What is a Prinzregententorte?

Prinzregententorte is usually served with a cup of coffee.

Prinzregententorte is a layered cake originating in Bavaria, Germany. It mainly consists of layers of thin sponge cakes, covered with a chocolate frosting that usually hardens, giving the cake a shiny, smooth exterior. The cake usually has six to nine layers and is usually served with a cup of coffee. Prinzregententorte is a very popular cake in Bavaria and is sold and bought all year round, whether the occasion calls for it or not.

The federal state of Bavaria, which was a kingdom during the medieval period, is located in southeastern Germany.

The name “prinzregentore” literally means “Prince Regent’s Cake”, in reference to the Prince Regent of Bavaria, Luitpold, who reigned from 1886 to 1912. The cake’s inventor, however, is still unsure; some sources say that the Prince Regent’s own personal chef, John Rottenhöfer, invented and dedicated the cake in honor of the Prince Regent. Other sources cite a famous baker named Anton Seidl as the inventor, who baked a nine-layer chocolate-covered cake representing the nine children of King Ludwig I, Luitpold’s father. Another baker named Heinrich Georg Erbshäauser is also credited by some sources as the inventor when he was commissioned to bake a cake for Luitpold’s 90th birthday in 1911. His cake consisted of eight layers, symbolizing the eight administrative districts of Bavaria at that time.

Prinzregententorte is made with sponge cake.

The main ingredients for prinzregentorte cake layers are eggs, butter, flour and sugar. Other ingredients used for texture and seasoning include some baking powder, vanilla, salt, and some hot water. The dough is usually divided into separate trays and baked all at once, resulting in thin, smooth-surfaced sponge cake layers. A thinner layer of chocolate buttercream is spread between the cake layers. Ingredients for chocolate buttercream filling usually include cocoa powder, butter, egg yolks and icing sugar.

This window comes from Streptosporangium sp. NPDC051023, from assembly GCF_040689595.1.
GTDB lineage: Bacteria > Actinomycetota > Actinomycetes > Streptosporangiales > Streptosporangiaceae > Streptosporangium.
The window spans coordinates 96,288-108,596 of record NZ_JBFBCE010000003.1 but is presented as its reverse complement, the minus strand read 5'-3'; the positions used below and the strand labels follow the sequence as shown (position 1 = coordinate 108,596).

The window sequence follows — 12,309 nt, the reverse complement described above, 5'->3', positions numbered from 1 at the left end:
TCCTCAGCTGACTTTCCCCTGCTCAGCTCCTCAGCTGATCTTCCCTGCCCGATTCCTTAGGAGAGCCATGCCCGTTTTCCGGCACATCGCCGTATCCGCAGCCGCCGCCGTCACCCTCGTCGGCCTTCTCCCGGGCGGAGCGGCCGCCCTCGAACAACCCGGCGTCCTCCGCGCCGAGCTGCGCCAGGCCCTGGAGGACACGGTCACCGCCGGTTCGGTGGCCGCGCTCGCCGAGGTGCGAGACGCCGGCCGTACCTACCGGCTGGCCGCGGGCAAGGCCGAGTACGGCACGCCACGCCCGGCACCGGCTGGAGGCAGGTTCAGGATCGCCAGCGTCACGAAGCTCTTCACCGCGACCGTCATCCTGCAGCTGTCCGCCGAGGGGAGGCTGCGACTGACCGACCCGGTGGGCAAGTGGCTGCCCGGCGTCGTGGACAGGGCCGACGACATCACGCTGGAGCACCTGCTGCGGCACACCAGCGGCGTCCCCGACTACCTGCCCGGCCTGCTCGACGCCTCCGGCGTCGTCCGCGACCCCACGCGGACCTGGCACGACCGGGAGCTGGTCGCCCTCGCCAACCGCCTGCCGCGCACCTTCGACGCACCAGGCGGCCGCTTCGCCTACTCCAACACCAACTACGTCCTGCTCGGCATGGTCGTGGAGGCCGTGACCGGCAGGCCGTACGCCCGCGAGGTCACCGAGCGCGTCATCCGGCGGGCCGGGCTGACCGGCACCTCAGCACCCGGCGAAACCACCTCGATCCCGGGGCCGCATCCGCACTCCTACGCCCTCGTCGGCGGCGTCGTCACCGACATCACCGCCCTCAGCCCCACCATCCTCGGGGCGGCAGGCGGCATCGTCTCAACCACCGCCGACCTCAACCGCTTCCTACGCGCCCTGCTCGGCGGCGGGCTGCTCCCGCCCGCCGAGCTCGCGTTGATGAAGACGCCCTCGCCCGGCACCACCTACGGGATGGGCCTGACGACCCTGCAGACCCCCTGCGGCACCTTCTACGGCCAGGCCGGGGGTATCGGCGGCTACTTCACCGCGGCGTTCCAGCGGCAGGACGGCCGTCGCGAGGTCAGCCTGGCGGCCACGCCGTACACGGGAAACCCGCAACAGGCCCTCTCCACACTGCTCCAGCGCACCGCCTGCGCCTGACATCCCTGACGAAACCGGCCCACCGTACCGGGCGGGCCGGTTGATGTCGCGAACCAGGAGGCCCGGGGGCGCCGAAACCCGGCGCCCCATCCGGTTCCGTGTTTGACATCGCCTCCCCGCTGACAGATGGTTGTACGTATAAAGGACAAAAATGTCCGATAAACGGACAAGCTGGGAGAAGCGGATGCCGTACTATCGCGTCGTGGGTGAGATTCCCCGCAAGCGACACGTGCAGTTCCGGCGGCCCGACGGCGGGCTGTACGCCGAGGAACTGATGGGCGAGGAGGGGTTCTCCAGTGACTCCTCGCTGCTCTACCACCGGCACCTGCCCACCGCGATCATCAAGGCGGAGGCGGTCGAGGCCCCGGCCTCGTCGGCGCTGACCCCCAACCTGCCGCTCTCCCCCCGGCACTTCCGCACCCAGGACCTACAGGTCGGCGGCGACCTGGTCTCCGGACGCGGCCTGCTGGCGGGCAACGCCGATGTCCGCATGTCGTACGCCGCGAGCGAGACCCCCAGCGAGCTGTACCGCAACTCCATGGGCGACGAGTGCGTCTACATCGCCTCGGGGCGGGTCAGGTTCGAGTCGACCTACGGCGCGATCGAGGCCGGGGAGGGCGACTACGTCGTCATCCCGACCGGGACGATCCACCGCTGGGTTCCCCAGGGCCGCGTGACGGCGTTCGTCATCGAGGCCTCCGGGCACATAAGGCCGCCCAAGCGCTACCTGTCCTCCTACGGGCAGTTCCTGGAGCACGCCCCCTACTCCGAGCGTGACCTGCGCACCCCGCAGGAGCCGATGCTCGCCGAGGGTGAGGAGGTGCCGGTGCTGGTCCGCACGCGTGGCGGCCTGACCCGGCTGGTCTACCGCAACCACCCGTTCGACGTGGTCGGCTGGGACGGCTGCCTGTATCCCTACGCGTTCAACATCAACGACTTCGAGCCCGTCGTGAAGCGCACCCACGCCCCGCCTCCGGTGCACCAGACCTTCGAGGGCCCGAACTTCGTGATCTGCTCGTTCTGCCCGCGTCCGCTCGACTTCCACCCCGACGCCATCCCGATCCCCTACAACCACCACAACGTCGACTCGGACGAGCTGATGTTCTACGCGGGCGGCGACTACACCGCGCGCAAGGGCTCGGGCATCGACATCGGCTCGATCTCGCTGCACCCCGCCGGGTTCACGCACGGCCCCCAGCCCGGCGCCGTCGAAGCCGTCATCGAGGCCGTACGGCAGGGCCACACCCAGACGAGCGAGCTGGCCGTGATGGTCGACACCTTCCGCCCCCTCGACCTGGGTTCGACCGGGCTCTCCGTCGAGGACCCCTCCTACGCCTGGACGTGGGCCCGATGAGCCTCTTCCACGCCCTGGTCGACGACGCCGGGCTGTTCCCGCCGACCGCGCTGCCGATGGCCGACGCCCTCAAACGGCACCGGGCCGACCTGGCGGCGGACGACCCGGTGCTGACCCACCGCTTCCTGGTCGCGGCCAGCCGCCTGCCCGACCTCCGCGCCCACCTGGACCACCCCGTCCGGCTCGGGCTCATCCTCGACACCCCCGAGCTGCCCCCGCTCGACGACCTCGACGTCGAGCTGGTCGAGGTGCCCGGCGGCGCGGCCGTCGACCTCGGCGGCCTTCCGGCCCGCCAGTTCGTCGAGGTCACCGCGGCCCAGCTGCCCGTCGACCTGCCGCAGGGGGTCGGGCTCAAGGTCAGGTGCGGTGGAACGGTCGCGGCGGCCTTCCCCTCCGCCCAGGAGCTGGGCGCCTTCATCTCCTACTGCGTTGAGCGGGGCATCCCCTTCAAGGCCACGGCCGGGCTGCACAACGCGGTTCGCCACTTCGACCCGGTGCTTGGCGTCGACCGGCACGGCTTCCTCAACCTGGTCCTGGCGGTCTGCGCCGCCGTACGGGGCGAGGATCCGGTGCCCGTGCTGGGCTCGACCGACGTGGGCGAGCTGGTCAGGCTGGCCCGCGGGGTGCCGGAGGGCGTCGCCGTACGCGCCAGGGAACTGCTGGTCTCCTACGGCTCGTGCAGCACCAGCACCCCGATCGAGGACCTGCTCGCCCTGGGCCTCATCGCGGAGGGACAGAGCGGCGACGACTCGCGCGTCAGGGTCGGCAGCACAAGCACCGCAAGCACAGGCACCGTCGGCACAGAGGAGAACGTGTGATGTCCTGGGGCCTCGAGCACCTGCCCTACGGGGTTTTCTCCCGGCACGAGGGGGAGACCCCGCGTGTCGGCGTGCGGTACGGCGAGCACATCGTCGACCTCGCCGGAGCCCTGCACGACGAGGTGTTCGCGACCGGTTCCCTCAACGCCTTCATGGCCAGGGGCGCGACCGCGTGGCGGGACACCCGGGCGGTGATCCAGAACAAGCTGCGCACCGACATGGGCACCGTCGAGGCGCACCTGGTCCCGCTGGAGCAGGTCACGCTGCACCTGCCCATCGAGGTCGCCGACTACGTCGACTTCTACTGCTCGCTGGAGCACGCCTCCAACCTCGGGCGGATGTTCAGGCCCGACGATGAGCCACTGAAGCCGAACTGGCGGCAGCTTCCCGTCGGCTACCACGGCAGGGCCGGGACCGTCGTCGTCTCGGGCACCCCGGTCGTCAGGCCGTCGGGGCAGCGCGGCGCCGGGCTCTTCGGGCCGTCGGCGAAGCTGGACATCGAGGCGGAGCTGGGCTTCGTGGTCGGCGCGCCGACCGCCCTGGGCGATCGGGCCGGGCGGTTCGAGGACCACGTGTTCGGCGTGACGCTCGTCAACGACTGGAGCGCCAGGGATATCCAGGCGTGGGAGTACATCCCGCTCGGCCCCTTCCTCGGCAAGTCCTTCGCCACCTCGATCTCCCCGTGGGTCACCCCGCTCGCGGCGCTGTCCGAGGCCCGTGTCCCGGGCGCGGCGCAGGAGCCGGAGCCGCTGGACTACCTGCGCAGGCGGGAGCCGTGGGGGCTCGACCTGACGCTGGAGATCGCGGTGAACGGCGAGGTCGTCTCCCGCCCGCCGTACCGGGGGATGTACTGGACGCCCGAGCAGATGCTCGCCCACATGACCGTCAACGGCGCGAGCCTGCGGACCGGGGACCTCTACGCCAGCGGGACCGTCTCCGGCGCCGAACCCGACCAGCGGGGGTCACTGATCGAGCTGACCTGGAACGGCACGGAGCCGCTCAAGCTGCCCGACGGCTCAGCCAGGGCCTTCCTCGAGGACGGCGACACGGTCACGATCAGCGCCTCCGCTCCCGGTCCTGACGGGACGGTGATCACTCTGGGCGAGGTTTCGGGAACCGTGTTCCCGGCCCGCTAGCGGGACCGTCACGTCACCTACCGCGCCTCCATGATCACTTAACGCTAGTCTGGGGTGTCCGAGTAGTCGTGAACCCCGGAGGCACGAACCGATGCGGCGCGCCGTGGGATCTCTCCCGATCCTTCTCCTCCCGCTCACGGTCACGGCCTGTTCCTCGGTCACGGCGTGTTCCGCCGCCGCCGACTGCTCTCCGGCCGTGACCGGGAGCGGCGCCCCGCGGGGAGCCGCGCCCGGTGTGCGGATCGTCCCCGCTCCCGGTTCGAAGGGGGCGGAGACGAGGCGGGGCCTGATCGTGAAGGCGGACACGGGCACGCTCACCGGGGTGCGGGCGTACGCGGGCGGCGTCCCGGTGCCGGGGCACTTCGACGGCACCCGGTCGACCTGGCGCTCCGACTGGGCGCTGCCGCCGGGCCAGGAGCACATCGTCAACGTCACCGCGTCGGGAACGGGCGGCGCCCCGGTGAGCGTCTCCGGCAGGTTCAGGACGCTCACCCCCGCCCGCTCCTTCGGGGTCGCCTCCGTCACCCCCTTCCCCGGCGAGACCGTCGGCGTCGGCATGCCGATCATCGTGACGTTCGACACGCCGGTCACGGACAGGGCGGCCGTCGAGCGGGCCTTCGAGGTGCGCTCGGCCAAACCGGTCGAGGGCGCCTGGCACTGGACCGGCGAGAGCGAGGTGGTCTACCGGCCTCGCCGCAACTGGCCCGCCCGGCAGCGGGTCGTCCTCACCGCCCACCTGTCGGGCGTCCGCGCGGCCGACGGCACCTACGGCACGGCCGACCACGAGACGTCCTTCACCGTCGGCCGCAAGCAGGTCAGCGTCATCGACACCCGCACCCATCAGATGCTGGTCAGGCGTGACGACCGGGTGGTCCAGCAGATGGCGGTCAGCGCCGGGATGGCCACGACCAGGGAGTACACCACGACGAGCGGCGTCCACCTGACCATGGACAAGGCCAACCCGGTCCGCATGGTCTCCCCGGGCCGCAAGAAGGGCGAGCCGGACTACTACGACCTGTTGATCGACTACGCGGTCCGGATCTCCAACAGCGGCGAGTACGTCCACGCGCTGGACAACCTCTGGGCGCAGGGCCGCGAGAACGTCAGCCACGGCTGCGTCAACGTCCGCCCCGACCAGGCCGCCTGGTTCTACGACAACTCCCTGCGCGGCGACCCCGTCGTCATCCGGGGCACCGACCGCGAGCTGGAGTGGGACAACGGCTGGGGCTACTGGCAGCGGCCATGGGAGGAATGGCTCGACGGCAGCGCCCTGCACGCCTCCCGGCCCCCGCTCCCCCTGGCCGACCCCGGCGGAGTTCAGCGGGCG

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Assembling the prinzregententorte begins when the sponge layers are cool enough that the buttercream does not melt. The base and top of the cake should be the sponge layers, so the cake is stable enough to stand on its own. When all the layers of the cake and the buttercream filling are assembled, the entire cake is covered with chocolate frosting, made mostly of dark chocolate and butter or whipped cream.

Some versions of the prinzregentorte have an apricot jam frosting on the top layer and a chocolate buttercream frosting spread around the edges of the cake, before the chocolate frosting is generously applied. For final embellishments, shaved chocolate is sprinkled over the cake, or dollops of whipped cream can be added using a pipe. The cake is usually served cold or at room temperature to retain the hardened chocolate shell on the outside.

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